Decolonise mil-civil bureaucracy for 'Aatmanirbhar' Bharat to succeed | Latest News India - Hindustan Times
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Decolonise mil-civil bureaucracy for 'Aatmanirbhar' Bharat to succeed

Jan 09, 2023 12:05 PM IST

While India’s close partners US and France are willing to jointly design, develop, manufacture hardware systems with private and public sector, it is the military-civilian bureaucracy tribe that cannot make up its mind and is running round in circles

Prime Minister Narendra Modi has target of making India a developed nation by 2047. This ambition can only be achieved if India by the 100th year of independence has an independent military-industrial complex with a thriving manufacturing sector. It is precisely for this very reason that PM Modi launched his “Aatmanirbhar Bharat” initiative on May 12, 2020.

PM Narendra Modi with Defence Minister Rajnath Singh and Home Minister Amit Shah
PM Narendra Modi with Defence Minister Rajnath Singh and Home Minister Amit Shah

The reasoning behind this initiative was that no nation dependent on third countries for hardware and ammunition could aspire for the global high table. And the existing P-5 will not allow it.

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PM Modi is pushing this envelope by ensuring that only critical hardware platforms are procured from outside while all the other military equipment is made in India through joint ventures between Indian private sector and foreign defence manufacturer. Defence majors in France and US are ready to jointly design, develop and manufacture high end platforms in India in collaboration with both private and public sector enterprises.

But the trillion Rupee question is: Is the Indian military-civilian bureaucracy, the last vestige of Imperial Raj, ready for it? The answer is a big no. Despite India having a decisive political leadership, it is saddled with insipid, indecisive tribe called bureaucracy with permanent address on Raisina Hill.

With a rising global power in the north and its servants encircling India, the security scenario on the land and sea borders is under threat from belligerent China, which is amassing land based intermediate range ballistic missiles, nuclear submarines and is perhaps matching US in outer space, cyber and information warfare. China is well into the age of hybrid warfare with algorithmic weapons and advanced cyber-attack capabilities to bring down a nation without even firing a weapon.

In spite of the bleak scenario, the bureaucracy and that includes the military leadership continues to play pass the parcel rather than taking decisive steps to lay the foundation of military-industrial complex in India. Consider this:

1) The last of Scorpene-Kalveri class submarines will be delivered to Indian Navy by end 2023 after which the submarine construction and hi-tech tooling facility at Mazagon Dockyards will be lying idle as the bureaucracy can’t still decide on whether to build three more such submarines of the same class and then retrofit DRDO developed air independent propulsion (AIP) into the entire class or give into Indian Navy’s dream plan to acquire six more submarines from abroad with AIP.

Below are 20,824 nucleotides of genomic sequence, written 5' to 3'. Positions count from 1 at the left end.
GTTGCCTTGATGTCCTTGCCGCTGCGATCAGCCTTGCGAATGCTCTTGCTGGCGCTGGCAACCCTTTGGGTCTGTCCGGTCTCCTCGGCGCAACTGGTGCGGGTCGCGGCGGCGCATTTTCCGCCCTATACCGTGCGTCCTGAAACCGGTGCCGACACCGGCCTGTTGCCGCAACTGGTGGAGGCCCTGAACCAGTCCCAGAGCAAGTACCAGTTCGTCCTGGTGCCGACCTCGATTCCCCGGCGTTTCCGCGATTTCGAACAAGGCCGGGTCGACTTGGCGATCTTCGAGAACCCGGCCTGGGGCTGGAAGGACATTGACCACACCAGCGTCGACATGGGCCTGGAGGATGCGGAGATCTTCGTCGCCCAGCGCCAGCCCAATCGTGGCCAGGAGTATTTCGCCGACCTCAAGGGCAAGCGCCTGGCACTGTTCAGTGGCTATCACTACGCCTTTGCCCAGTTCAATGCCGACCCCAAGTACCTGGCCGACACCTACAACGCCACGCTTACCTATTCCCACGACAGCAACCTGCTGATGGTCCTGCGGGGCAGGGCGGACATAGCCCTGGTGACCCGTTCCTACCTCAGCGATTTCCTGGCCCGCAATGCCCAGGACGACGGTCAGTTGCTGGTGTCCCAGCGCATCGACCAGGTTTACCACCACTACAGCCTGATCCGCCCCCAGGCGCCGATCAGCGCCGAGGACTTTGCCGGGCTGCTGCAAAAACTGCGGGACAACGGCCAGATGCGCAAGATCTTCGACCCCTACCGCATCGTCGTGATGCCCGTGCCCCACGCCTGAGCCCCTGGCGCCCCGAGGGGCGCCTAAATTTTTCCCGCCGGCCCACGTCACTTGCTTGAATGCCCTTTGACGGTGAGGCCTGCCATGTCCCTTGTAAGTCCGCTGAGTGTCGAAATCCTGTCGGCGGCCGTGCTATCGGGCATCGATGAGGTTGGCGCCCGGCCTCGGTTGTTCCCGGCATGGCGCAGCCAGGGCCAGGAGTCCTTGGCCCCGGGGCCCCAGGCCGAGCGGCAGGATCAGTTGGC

2) The Kalveri class submarines were decided by the Vajpayee government way back in 1999 and the Indigenous Aircraft Carrier or INS Vikrant was approved again by Vajpayee government in 2003. It is quite evident from this that if Modi does not get his bureaucracy moving soon, the MDL facility will go seed due to lack of orders and India will be back to square one. Same was the case of German HDW submarine line in the 1980s.

3) The request for information for medium multi-role combat aircraft (MMRCA) was floated way back in 2004. But 10 years of UPA regime could not finalize the project and callously dumped it. It was left to PM Modi to announce the decision to buy 36 Rafale jets in April 2015 on government-to-government basis from France to meet the most urgent requirements of Indian Air Force.

For the above two examples, it is quite evident that bureaucracy in India takes at least 10 to 15 years to take a strategic decision. And this will be the death knell for PM Modi’s “Aatmanirbhar Bharat” as the country will be 100 years old when the next batch of aircraft or submarines are manufactured. Juxtapose this to China constructing six to 10 warships a year and this is a sure shot recipe for national security doomsday.

To avoid this strategic mistake and make PM’s initiative succeed, it is most important that Indian private sector should be allowed to tie-up with foreign defence majors to manufacture hardware in India. This will not only upgrade the skill set of Indian workers but also create massive jobs in ancillary sectors. It is equally important that existing production lines with Defence PSUs should not be left idle but given more jobs to keep the design and production of a weapon system an ever-evolving affair.

If we leave this to the military leadership or the existing civilian bureaucracy, “Aatmanirbhar Bharat” will just remain a concept and India will end up buying more hardware from abroad and remain dependent on other powers. It is for PM Modi to decolonize his bureaucracy.

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